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Warm Up • Draw and label the parts of an atom. • Using the terms: proton, neutron, electron, nucleus, electron cloud.
Biochemistry Chapters 2 & 3
Matter • Occupies space & has mass • Mass: any quantity of matter an object has • All matter is made up of tiny particles called atoms • Atoms: simplest particle of an element that retains that element’s properties. • Nucleus: positive core (protons & neutrons) • Electron Cloud: negative region (electrons) - - + - + + + + - -
Elements • Element: substance made up of atoms that have the same number of protons • Ex: each atom of the Carbon element have 6 protons. »The number of electrons (ions) and neutrons (isotopes) can vary.
Electrons • Negatively charged • Located in orbitals (in electron cloud) around nucleus • Orbital 1 holds 2 electrons • Orbital 2 (and ↑) hold 8 electrons • Valance Electrons: electrons in outermost orbital • Atoms want to be stable…stable means 8 (except for H and He…stable means 2).
Chemical Bonding • Atoms bond with other atoms to fill the outermost orbital • When atoms combine, a chemical bond holds them together • Chemical bond: attractive forces that hold atoms together • Covalent (non-metal/non-metal only) or Ionic (all other types of bonds)
Chemical Bonding • Ionic Bond: one atom donates electron(s) to another atom • Ex: NaCl (Cl gains 1 electron from Na) • Covalent Bond: 2 or more atoms share electrons • Ex: H2O (H needs 1 electron and O needs 2 electrons)
Compounds • Made up of atoms of 2 or more elements bonded to one another • Most atoms are not stable alone…so • React with one another to become stable • 6 most common elements found in living things: • N-CHOPS (Nitrogen, Carbon, Hydrogen, Oxygen, Phosphorus, Sulfur) • all non-metals…covalent bonding…share e-
Covalent Bond Modeling • 1. Write symbol for each element. • 2. Cover symbol with correct color atom. • C - Black, H - Yellow, O - Red, Cl - Blue • 3. Use FrootLoop to represent valance e-. • Be sure to pencil in e- before removing FrootLoop • 4. Rearrange e- to pair up e- from each atom. • 5. Draw circles to show sharing of e-. • 6. Draw bond structure using symbols and lines. • 7. Use atom and wooden pegs to represent drawing from step #6.
Warm Up • How many valance electrons does Carbon have? How many bonds can Carbon form?
Carbon Bonding • 2 categories of compounds: • Organic: primarily made of Carbon atoms • Inorganic: do not contain Carbon atoms • Carbon Atoms: • 4 e- in outer orbital (needs 4 e-) • Readily forms 4 covalent bonds with other atoms • Unique: Carbon atoms bond with other Carbon atoms • Forming straight chains, branched chains, and rings
Large Carbon Molecules • Monomer: small, simple Carbon molecule • Building blocks • 6 carbon rings • Polymer: repeated, linked monomers • Macromolecule: large polymer • Ex: carbohydrates, nucleic acids, lipids, proteins.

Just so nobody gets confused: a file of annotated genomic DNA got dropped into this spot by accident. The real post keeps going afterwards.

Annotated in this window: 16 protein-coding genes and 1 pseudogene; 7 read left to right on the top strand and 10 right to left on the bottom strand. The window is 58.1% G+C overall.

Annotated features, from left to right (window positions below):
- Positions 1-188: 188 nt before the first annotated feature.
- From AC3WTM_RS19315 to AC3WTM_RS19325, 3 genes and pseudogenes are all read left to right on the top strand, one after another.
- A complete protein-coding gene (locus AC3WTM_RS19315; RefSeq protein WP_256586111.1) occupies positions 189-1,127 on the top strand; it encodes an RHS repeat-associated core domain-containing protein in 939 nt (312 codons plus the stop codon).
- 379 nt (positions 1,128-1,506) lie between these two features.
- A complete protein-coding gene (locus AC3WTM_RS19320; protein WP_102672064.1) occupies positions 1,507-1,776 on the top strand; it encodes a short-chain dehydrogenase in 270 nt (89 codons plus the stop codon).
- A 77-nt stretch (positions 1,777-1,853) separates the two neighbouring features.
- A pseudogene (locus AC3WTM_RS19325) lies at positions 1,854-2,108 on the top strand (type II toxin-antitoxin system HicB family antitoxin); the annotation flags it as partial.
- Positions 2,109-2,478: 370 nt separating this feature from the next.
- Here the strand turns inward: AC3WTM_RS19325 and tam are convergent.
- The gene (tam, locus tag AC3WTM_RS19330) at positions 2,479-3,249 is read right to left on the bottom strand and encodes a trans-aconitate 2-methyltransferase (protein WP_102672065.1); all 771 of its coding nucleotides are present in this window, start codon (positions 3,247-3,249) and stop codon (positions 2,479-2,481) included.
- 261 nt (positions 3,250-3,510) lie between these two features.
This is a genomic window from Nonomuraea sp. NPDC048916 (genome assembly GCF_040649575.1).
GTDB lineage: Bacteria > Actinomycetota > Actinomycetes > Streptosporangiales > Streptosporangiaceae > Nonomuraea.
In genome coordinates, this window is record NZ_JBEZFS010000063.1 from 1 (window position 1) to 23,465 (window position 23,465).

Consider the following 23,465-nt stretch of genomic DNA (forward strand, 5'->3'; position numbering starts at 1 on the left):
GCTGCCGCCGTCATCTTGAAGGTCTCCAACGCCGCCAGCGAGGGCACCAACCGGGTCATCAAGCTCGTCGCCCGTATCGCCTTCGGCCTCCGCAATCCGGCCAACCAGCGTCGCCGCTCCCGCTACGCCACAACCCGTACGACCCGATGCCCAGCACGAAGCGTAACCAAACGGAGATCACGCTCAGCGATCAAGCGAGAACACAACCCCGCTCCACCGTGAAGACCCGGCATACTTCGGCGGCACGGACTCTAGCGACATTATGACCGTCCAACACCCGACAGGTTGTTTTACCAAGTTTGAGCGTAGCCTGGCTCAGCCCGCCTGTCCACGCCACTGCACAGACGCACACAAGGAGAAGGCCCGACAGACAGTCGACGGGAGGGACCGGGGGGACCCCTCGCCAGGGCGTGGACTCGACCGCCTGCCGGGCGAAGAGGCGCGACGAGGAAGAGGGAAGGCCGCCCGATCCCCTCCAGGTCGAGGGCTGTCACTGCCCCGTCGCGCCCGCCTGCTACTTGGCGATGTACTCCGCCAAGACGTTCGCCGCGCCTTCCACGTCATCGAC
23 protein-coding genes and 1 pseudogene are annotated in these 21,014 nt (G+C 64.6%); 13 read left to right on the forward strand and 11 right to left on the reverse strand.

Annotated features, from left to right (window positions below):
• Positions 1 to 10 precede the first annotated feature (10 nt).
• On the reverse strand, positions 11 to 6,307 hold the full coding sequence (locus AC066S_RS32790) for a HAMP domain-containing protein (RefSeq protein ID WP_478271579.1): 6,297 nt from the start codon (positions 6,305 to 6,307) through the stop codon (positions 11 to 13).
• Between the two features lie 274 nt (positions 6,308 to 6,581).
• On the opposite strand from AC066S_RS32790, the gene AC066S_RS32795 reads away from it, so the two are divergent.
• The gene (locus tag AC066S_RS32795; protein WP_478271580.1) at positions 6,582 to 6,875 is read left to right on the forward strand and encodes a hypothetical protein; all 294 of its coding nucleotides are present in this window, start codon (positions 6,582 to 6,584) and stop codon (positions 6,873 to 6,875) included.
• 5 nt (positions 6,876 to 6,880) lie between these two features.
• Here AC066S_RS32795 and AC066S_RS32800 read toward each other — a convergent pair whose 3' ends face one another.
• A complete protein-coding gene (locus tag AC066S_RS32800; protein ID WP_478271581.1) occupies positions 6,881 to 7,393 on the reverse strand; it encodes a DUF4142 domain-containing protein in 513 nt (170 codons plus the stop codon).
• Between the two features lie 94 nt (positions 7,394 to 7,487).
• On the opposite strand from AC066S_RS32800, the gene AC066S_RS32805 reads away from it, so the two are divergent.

Dehydration & Hydrolysis • Dehydration: water molecule is released when a monomer bonds to another monomer (or polymer) • When building bonds • Also called condensation reactions • Hydrolysis: water molecules are used to break down a polymer • When breaking bonds • Energy is released when breaking bonds
Dehydration • Each Carbon in monomers have 4 bonds already (stable) • What must be done to bond to another carbon monomer? (To create an organic molecule) • Break bonds to make bonds • Lose a water molecule
Dehydration Models • Collect Materials • Complete condensation/dehydration reactions • Cut and tape carbon molecule (monomers) together • Cut water drop and glue/tape O,H,H into it • Answer questions. • Save macromolecule in notes.
Warm Up • How are dehydration and hydrolysis reactions related to organic molecules?
Macromolecules • Formed via dehydration reactions • Monomers bond together form polymers • Monomers bonded to polymers to form macromolecules • 4 types: • Carbohydrates • Proteins • Lipids • Nucleic Acids
Carbohydrates • Composed of: C, H, O • Function: Source of energy & structural material for organisms • Structure: basic ring structure • Can exist as monosaccharides, disaccharides, and polysaccharides • Monomer of a carbohydrate is a monosaccharide.
Proteins • Composed of: C, H, O, N • Function: enzymes, build muscle, hair, horns, and skin • Structure: • Central carbon • Carboxyl group • Amine group • Hydrogen • R group • Monomer of a protein is an amino acid • 20 different Amino Acids
Proteins • R group • Also called the functional group • Influences the characteristics and chemical reaction of molecules that they compose • Create the variety among amino acids • Ex: -OH (hydroxyl) group makes the molecule polar
Lipids • Composed of: C, H, O • Function: storage of energy, protection (waxy coating), steroids • Structure: • Carboxyl (COOH) (polar head) • Long carbon chain (nonpolar tail) • Monomer of a lipid is a fatty acid • C-C and C-H bonds are high energy • Lipids store more energy than other organic molecules
Nucleic Acids • Composed of: C, N, P, O • Function: store & transfer information, direct cell activities, manufacture proteins • Structure: • Phosphate Group • Carbon (Sugar) • Nitrogenous base • Monomer of a nucleic acid is a nucleotide
Macromolecule Project • Collect materials • Use colored pencils, markers, or crayons • Include: Composition, Structure (include labels), Function, and example(s). • and any fun fact you find • Be consistent with colors • Ex: make all Hydrogen Red, and all Carbons Black, etc. • Be neat and creative! • If you don’t finish in class, it’s homework! • Due tomorrow!
Enzymes • Most made of protein • Acts as biological catalyst: • Accelerates chemical reaction • Active site-specific for substrate • Reactions break substrate down • Very common in human body • Hemoglobin binds with oxygen • Enzymes in stomach aid breakdown of food for digestion
Enzymes • Lock & Key